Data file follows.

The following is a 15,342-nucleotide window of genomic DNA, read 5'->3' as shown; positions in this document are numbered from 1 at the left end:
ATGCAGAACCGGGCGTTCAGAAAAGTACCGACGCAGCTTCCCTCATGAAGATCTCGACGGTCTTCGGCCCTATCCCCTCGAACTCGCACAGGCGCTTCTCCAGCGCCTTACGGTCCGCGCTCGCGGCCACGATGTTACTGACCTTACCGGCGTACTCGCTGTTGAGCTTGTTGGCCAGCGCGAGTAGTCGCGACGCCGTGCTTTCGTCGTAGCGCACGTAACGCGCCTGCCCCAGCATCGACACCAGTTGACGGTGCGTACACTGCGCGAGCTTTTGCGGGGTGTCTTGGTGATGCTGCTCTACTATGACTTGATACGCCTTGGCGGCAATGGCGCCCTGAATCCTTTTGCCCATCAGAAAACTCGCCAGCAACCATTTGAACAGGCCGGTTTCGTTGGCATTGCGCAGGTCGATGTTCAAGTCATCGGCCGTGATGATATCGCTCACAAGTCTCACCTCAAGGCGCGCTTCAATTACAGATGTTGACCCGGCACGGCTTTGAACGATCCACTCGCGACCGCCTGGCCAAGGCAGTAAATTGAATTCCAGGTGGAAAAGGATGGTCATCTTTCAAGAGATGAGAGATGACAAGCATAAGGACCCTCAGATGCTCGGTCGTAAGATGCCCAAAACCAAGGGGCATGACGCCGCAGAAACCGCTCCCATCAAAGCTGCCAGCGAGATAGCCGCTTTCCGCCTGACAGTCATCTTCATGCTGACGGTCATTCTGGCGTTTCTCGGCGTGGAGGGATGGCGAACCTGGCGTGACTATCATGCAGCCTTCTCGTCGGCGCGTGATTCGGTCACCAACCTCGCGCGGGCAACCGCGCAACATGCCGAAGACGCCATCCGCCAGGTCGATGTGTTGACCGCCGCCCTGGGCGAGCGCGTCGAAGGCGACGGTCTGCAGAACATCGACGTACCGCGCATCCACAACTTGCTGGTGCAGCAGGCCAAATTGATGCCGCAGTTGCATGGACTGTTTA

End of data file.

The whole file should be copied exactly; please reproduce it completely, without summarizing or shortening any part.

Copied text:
The following is a 15,342-nucleotide window of genomic DNA, read 5'->3' as shown; positions in this document are numbered from 1 at the left end:
ATGCAGAACCGGGCGTTCAGAAAAGTACCGACGCAGCTTCCCTCATGAAGATCTCGACGGTCTTCGGCCCTATCCCCTCGAACTCGCACAGGCGCTTCTCCAGCGCCTTACGGTCCGCGCTCGCGGCCACGATGTTACTGACCTTACCGGCGTACTCGCTGTTGAGCTTGTTGGCCAGCGCGAGTAGTCGCGACGCCGTGCTTTCGTCGTAGCGCACGTAACGCGCCTGCCCCAGCATCGACACCAGTTGACGGTGCGTACACTGCGCGAGCTTTTGCGGGGTGTCTTGGTGATGCTGCTCTACTATGACTTGATACGCCTTGGCGGCAATGGCGCCCTGAATCCTTTTGCCCATCAGAAAACTCGCCAGCAACCATTTGAACAGGCCGGTTTCGTTGGCATTGCGCAGGTCGATGTTCAAGTCATCGGCCGTGATGATATCGCTCACAAGTCTCACCTCAAGGCGCGCTTCAATTACAGATGTTGACCCGGCACGGCTTTGAACGATCCACTCGCGACCGCCTGGCCAAGGCAGTAAATTGAATTCCAGGTGGAAAAGGATGGTCATCTTTCAAGAGATGAGAGATGACAAGCATAAGGACCCTCAGATGCTCGGTCGTAAGATGCCCAAAACCAAGGGGCATGACGCCGCAGAAACCGCTCCCATCAAAGCTGCCAGCGAGATAGCCGCTTTCCGCCTGACAGTCATCTTCATGCTGACGGTCATTCTGGCGTTTCTCGGCGTGGAGGGATGGCGAACCTGGCGTGACTATCATGCAGCCTTCTCGTCGGCGCGTGATTCGGTCACCAACCTCGCGCGGGCAACCGCGCAACATGCCGAAGACGCCATCCGCCAGGTCGATGTGTTGACCGCCGCCCTGGGCGAGCGCGTCGAAGGCGACGGTCTGCAGAACATCGACGTACCGCGCATCCACAACTTGCTGGTGCAGCAGGCCAAATTGATGCCGCAGTTGCATGGACTGTTTA